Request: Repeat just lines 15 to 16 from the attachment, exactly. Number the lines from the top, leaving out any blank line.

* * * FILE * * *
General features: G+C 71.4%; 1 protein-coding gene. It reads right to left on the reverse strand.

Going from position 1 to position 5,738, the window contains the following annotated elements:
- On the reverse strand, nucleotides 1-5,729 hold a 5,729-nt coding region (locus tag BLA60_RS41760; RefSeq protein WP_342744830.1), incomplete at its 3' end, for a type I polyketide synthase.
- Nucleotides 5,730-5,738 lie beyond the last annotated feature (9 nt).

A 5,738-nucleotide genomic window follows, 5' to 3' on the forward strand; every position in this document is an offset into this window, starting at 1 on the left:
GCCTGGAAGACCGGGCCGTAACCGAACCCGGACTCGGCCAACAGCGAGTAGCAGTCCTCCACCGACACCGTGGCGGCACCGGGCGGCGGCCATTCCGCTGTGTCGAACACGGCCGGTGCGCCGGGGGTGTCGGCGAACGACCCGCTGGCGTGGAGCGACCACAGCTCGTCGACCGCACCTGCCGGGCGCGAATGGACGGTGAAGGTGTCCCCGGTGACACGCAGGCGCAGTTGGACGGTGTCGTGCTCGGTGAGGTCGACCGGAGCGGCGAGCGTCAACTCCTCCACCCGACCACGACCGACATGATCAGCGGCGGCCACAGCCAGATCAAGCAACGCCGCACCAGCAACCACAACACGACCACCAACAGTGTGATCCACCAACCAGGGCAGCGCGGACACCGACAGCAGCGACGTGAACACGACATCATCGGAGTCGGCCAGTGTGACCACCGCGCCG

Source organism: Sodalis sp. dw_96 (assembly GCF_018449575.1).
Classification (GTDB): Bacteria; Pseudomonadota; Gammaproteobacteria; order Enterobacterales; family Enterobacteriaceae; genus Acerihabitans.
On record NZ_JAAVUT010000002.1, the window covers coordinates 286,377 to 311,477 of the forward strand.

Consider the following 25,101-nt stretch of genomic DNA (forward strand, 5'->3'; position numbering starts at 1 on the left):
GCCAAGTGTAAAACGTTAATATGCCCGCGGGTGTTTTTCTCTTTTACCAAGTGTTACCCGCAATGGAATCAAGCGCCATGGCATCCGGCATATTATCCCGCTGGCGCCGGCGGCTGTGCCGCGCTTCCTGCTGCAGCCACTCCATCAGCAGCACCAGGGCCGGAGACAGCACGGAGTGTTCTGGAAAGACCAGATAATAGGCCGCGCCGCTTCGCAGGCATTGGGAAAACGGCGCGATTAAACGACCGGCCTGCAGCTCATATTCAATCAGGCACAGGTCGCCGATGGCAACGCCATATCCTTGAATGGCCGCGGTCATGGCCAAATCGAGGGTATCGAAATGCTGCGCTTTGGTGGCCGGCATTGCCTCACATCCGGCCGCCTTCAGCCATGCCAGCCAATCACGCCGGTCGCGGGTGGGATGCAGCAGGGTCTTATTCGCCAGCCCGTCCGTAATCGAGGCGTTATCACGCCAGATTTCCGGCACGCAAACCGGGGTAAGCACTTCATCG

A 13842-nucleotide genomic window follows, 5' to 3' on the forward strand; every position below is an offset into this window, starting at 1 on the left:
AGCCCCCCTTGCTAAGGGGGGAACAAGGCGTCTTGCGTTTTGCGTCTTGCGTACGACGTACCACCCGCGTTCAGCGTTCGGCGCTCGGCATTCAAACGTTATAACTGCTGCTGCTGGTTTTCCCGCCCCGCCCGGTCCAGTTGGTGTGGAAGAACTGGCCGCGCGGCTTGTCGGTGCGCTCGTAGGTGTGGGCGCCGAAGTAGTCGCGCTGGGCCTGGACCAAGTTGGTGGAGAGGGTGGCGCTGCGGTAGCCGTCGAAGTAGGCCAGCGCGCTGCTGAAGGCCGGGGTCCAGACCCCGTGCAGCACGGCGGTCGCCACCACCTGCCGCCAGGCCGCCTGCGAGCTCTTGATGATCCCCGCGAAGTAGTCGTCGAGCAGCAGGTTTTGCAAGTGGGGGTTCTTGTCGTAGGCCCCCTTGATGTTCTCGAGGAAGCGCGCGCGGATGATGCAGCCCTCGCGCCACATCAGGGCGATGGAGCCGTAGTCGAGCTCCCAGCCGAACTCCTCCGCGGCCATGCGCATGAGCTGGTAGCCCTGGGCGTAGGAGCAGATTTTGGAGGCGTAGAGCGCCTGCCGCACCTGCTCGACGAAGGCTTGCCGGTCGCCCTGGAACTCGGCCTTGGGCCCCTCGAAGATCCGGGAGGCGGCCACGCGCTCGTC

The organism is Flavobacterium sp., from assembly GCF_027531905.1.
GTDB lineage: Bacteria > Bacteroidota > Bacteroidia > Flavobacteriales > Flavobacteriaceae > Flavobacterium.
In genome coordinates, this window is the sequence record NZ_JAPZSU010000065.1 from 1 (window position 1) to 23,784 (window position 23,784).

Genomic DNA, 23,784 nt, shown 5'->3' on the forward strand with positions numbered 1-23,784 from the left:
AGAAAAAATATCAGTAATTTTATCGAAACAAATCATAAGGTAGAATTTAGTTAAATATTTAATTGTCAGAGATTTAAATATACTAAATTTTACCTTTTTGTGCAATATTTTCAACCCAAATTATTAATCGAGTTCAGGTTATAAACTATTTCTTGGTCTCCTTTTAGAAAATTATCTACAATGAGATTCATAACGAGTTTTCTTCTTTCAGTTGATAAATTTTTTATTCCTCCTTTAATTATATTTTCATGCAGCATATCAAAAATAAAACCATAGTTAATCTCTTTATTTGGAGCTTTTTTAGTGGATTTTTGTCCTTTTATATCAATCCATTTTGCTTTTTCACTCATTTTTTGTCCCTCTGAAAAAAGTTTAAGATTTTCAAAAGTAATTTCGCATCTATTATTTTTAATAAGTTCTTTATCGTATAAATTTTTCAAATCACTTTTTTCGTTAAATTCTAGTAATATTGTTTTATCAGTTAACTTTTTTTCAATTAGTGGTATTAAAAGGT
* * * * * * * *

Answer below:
GTDB lineage: Bacteria > Bacteroidota > Bacteroidia > Flavobacteriales > Flavobacteriaceae > Flavobacterium.
In genome coordinates, this window is the sequence record NZ_JAPZSU010000065.1 from 1 (window position 1) to 23,784 (window position 23,784).